In any relationship, only the two people in it have a right to a view on it.
A reader recently asked me how I could talk so openly about the lack of chemistry I have with my mother. He was referring to a chapter, “You Can Never Get A Perfect 10!”, in my Book, Fall Like A Rose Petal. He said that the most sacred relationship in Life is the one between a mother and child. “How can you demean that relationship by talking about it in public? In Indian culture a mother is equivalent to God. How can you rubbish your God,” he asked.
I never deny anyone the right to ask me questions. In fact, it is only through questions and answers, and more questions and more answers, that clarity is got. So, I thanked the reader for his question. And then I explained my point of view.
It was precisely for the reason that the reader deems as sacrosanct that I decided to talk about the broken relationship I have with my mother. I was telling my children (my Book is a set of letters written to my children Aashirwad and Aanchal), and through them I was telling the readers, that Life is never the same for everyone and everything is never perfect in everyone’s Life. Some department or the other is always broken. Some have a health issue. Some have a career issue. Some have relationships issues with spouses, siblings, colleagues, or as in my case, with a parent or parents. Struggling to make your Life perfect, which is striving for a 10/10, is what leads to your suffering. Denying that a problem exists or hiding from it also causes suffering.
For the longest time, I suffered. I thought something was wrong with me. How can my mother and I have a broken relationship, I asked myself. After all, she bore me in her womb and brought me into this Universe. But the more I tried to adjust, accommodate or atone (for my excesses in trying to fight her ways), the more I found her manipulative. So, I decided to be honest to myself. I said that, perhaps, I don’t have smooth, compassionate, mother-child equation in my Life’s design. I let go. And I let be. Almost magically, a 25-year strife-ridden environment fell peaceful. Here I must appreciate my mother as well. She too appears to have let go and let be. I believe this brutal honesty has helped our entire family. We all remain estranged, with Vaani and me on one side, and my parents and siblings on the other. But I guess everyone is peaceful where they are.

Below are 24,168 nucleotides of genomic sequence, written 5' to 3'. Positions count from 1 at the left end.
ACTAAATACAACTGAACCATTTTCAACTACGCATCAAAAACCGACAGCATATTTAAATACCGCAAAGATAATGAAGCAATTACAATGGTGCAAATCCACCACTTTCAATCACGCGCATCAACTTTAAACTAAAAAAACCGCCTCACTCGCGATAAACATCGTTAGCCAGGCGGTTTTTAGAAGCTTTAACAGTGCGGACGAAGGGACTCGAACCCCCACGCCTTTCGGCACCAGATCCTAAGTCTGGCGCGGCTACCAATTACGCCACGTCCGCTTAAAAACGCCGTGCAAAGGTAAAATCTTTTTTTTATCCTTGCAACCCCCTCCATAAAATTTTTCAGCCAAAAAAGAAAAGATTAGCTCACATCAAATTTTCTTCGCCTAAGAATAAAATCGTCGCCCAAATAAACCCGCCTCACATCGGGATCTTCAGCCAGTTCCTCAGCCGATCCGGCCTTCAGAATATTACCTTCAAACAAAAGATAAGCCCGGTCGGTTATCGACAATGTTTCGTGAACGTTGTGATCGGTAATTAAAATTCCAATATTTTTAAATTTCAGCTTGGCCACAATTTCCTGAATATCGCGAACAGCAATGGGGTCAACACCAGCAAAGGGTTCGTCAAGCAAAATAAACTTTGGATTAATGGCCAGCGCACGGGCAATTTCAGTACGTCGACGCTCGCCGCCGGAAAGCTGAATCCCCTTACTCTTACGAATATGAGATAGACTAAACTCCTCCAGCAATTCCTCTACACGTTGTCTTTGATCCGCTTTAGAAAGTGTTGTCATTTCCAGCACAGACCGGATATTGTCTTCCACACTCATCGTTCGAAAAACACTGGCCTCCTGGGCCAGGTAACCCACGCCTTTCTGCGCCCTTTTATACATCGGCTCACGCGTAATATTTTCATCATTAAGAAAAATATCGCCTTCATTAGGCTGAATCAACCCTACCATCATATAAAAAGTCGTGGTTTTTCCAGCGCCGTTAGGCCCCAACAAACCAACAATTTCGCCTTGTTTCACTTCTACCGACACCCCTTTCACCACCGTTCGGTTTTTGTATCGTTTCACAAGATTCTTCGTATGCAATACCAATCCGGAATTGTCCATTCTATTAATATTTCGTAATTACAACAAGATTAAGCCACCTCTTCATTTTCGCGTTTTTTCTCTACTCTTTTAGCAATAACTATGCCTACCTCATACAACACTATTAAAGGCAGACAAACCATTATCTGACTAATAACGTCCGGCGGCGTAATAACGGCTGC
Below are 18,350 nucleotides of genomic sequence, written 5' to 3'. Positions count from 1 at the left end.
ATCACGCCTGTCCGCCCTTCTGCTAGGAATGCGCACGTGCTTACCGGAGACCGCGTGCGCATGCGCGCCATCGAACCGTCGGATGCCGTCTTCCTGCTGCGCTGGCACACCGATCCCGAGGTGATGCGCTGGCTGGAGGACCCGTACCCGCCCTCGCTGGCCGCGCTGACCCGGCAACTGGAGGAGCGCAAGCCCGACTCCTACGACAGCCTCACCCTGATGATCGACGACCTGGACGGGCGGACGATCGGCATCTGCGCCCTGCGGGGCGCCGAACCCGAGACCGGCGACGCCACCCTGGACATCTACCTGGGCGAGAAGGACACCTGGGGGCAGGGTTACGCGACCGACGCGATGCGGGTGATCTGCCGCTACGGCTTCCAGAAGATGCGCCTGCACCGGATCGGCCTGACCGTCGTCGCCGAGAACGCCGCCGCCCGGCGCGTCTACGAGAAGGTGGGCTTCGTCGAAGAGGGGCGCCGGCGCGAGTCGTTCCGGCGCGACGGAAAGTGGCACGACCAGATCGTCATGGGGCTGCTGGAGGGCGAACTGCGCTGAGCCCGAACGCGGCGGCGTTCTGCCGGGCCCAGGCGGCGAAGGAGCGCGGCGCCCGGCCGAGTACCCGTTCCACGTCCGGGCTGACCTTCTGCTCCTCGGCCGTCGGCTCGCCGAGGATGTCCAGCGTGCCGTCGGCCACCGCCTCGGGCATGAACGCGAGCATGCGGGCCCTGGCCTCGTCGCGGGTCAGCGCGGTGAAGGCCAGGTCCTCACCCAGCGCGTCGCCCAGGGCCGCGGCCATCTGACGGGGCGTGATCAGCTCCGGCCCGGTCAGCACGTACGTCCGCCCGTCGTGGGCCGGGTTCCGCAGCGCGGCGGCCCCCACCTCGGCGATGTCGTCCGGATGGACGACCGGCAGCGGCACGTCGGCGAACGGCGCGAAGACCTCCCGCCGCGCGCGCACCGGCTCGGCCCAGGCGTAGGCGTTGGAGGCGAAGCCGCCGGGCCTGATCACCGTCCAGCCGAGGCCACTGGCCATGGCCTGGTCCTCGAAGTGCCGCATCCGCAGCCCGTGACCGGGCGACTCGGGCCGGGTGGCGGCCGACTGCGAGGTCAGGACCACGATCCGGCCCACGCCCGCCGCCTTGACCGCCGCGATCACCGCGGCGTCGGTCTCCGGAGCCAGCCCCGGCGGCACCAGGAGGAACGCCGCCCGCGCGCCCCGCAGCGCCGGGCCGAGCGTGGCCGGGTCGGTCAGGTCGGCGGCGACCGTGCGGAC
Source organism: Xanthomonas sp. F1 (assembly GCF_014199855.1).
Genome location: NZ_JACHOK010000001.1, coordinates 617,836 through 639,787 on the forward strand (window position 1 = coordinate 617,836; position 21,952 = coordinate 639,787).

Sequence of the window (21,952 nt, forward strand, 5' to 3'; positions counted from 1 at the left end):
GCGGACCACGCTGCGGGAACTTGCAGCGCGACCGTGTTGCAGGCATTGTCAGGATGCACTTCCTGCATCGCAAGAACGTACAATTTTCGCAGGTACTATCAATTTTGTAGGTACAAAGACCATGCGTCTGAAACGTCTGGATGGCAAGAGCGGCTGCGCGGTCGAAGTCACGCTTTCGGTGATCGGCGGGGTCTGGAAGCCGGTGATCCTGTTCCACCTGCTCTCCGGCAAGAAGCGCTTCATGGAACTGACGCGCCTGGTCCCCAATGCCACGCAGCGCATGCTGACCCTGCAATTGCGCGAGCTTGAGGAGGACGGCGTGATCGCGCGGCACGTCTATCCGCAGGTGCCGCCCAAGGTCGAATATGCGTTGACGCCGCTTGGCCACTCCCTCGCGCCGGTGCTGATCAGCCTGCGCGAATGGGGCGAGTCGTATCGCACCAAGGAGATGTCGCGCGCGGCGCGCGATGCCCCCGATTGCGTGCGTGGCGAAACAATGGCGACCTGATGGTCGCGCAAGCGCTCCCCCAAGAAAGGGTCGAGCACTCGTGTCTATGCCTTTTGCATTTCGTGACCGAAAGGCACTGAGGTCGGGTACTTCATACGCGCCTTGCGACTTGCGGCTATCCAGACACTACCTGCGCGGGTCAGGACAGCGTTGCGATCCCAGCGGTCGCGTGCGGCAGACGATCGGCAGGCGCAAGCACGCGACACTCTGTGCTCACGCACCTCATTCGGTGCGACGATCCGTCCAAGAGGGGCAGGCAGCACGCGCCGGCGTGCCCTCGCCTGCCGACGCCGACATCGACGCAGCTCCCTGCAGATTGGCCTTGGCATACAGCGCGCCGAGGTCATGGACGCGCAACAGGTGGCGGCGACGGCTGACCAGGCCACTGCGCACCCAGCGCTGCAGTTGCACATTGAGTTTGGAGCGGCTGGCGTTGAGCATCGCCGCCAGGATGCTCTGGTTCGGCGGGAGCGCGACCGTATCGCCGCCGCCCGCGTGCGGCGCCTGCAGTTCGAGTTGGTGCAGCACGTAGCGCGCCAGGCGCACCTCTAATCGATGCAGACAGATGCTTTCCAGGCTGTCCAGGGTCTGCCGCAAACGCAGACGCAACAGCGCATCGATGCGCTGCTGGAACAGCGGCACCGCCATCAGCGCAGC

In trying to make sense of strained relationships, you can never get anywhere as long as you try to understand who’s right or who’s wrong. Because each party will keep maintaining that they are right. Instead, be honest with yourself first. Are you able to relate to the person you have a relationship with? If you are not able to relate, then no reason is a good one to cling on to the relationship. No amount of arguing, justifying or showcasing evidence is going to help. You both don’t relate to each other because your value systems don’t match; you are on different wavelengths, you live in different orbits! The nature of the relationship is irrelevant when there is no relating. All this talk about society, culture, dharma, tradition, sacredness and God – all this is a whole lot of fluff! No one but the two people in a relationship have a right to talk about their issues or how they feel in each other’s presence or how they experience each other. And even if one has a problem, even if it is because of their own doing, they have a right to recognize that relationship as dead.
Life is inscrutable and unpredictable. It defies logic and definition. And therefore boxing relationships in frameworks and talking of culture, tradition or roping in God to preserve a suffering-infested status quo is meaningless. Just as a husband and a wife can have a problem and separate, so can any two people, in any relationship, have a problem and choose to separate. Bottom-line: when you cease to relate, no matter what is the relationship, or who it is with, let go. And let be.